How to write a history of sindh?


some suggestion




M.H. Panhwar

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In order to write history of Sindh scientifically, it needs to be subjected to a multi-disciplinary approach. Following inter-alia are a few suggestions:


1)     History cannot be understood without studying environment in Sindh and this would cover geography, geology, climate, the  central Indus plain formed by the Indus flanked by two vast deserts  to its east or west, the eastern being part of the Great Indian desert, the western hills  an extension   of Irano-Baluchi desert, to the south semi-desert of Kutch and moist Kathiawar, one time connected with Sindh with Gulf of Indus (Rann of Kutch  and Greek of Kutch between Kathiawar and Kutch)  and even to  the north hills of Baluchistan and Cholistan  desert.  The climate is one of harshest in the world,   with scanty rainfall,  high  summer heat, low humidity, scorching  sun and the Central plains  supported  only by the Indus, which kept changing  its  courses throughout history. Man built canals to irrigate the  Central Indus plain (40%  of the area of Sindh), only to be destroyed, on small scale every decade, but to large extent  every century  or  so, destroyed the  mans labour of the  whole century causing migration, starvation, diseases and death, but   yet he  started  else where on the new course  to produce food. The eastern and western deserts faced severe droughts at least once in every five years and migrated in the central plains. These continuous migrations produced a uniform culture, language and not only tolerance for each other belief, but hospitality to strangers to be returned by any other stranger any where in Sindh when needed. Formation of such society has led to tolerance, patience and mutual respect.

2)     Archaeology as scientific tool   to understand history.

There ought to be more dependence on archaeology, which is a science, rather than on folk-lore, on questionable history texts, some of which are mere concoctions and other obviously politically motivated, and on literary works of doubtful merit.

Study of archaeology of adjoining states for the periods contemporary to those of Sindh, would be a great help. Remoter the period under study, the archaeological account of more distant places, may have to be consulted. For the recent past, archaeological finds on case to case basis are to be viewed on their own merits. Archaeology, architecture and literature of Imperial capitals have invariably affected the ‘provinces’ or small independent states within Imperial influence.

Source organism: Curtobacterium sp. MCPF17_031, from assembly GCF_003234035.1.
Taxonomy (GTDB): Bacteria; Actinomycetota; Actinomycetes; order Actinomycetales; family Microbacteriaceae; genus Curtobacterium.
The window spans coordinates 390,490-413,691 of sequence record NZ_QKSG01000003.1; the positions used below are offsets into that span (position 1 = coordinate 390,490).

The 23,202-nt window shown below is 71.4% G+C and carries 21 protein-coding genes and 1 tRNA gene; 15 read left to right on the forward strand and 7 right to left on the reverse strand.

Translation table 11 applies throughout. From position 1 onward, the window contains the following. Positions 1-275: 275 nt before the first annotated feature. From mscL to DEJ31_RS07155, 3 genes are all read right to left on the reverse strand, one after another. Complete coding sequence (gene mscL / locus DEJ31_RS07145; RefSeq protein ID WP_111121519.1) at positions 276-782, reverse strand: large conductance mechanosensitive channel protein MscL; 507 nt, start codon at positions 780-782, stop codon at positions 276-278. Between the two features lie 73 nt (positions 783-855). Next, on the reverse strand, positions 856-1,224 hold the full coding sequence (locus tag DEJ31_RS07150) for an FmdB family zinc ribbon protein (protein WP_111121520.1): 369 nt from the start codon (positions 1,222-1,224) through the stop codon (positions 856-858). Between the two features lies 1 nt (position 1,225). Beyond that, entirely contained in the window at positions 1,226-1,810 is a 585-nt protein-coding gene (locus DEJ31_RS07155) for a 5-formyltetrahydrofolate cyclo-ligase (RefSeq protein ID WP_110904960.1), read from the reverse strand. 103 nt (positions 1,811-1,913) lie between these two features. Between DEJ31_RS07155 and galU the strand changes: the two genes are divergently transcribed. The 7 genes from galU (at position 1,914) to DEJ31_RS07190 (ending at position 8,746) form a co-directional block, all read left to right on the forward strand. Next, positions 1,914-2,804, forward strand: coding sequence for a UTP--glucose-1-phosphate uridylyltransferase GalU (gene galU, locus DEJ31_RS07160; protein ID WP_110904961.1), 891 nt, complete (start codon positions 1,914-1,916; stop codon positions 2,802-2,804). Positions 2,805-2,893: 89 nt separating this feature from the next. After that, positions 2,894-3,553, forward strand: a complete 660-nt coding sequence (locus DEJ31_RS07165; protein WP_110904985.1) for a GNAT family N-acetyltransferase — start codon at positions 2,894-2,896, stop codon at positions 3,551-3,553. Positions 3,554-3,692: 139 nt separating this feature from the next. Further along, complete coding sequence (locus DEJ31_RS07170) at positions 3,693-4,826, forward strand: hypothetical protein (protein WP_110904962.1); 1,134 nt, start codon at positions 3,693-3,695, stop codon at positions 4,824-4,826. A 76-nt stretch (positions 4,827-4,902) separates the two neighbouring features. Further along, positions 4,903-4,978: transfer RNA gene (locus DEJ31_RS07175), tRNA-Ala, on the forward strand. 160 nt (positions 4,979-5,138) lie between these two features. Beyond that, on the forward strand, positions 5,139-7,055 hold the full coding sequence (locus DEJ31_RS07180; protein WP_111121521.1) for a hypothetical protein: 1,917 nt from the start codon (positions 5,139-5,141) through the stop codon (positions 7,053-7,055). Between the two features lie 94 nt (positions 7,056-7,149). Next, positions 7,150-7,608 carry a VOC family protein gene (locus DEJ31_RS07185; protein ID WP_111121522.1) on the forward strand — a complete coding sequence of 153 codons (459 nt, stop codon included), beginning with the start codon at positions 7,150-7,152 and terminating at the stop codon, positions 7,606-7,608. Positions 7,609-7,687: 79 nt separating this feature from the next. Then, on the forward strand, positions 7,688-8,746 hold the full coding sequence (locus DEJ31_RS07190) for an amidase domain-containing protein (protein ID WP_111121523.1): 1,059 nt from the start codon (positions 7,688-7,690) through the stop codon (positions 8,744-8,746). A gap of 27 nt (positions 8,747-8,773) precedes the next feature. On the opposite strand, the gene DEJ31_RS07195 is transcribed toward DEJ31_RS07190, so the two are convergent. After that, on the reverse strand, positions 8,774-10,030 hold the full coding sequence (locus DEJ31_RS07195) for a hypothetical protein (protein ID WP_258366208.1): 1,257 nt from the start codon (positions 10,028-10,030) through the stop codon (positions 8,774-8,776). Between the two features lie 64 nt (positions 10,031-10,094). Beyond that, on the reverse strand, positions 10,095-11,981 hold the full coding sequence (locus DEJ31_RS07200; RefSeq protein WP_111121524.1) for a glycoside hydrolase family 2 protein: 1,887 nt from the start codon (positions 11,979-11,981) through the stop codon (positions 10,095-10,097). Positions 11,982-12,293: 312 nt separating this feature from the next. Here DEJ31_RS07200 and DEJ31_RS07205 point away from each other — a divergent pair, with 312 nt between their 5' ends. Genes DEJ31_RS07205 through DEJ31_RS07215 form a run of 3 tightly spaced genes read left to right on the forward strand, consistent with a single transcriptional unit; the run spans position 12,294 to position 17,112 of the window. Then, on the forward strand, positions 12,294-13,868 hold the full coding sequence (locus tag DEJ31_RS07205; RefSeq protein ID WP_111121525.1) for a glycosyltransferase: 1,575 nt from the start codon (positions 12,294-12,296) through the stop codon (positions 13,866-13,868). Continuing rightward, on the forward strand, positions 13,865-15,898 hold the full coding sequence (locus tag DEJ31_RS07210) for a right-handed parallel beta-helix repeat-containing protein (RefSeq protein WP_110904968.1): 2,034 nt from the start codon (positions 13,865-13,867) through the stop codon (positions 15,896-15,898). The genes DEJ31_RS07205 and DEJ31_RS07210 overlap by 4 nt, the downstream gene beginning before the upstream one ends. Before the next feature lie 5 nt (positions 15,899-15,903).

3)     Big powers, empires and their influence on history.

It might to be kept in mind that big powers have always existed and they have invariably swallowed small nations.  They have created new sciences and technologies, developed new cultures and religions, supported beliefs or adopted the religion of conquered and helped its propagation through local priesthood, imposed taxes and recovered them usually by forceful beauratic setup, maintained law and order, built religions monuments, constructed forts and palaces and though introducedmany progressive laws and cultural advities, but their rule in general was despotic and in foreign lands they were tyrants. Toynbee’s  analysis has but these empress in three groups, the Western Empire covering mostly Europe and occasionally northern Africa, the Central Empire form Caucasus Mountains to Iran and Central Asia touching Gobi Desert and Indian Empire  covering India and some times beyond Khyber, Gomal and Bolan. These empires have changed boundaries and if one of them becomes weak, the others include some of their territories in their empires and process went on for the past 2500 years. It seems to  make  sense  as for history of three ancient valley civilisations  Egypt, Iraq and Sindh is concerning which were periodically occupied by one or the other Empires  and  is discussed below:

a)      560 saw rise of Median Empire, which at first swallowed the Babylonian Empire between Europe and South Asia and by 480 BC, this Empire expanded to include Egypt and ‘Indus Valley’ and many other areas. This Empire, hereafter called the Central Empire, has persisted in different names in the same vicinity and almost including nearly the same peripheries.

b)      Alexander’s Empire, the successor of Achaemenian Empire covered the same area as the latter, plus Greece and Cyprus, but minus Armenia, and small areas between the Caspian and the Black Seas. To a general observer, the maps of the two Empires would look almost similar.

c)      On Alexander’s death, his Empire broke but Hellenistic Empires under his successors continued to rule most of the area of his Empire, with the exception of present Pakistan which formed part of Mauryan Empire in India upto the beginning of second century BC.

d)      During his successor’s time also rose the Roman Empire embracing countries bordering northern Mediterranean Sea with the exception of Greece. The Central Empire under Selucids occupied most of the old Achaemenian Empire, with the exception of Egypt and the present Pakistan. Egypt became Ptolemyt’s Kingdom and Greek States were divided among his generals.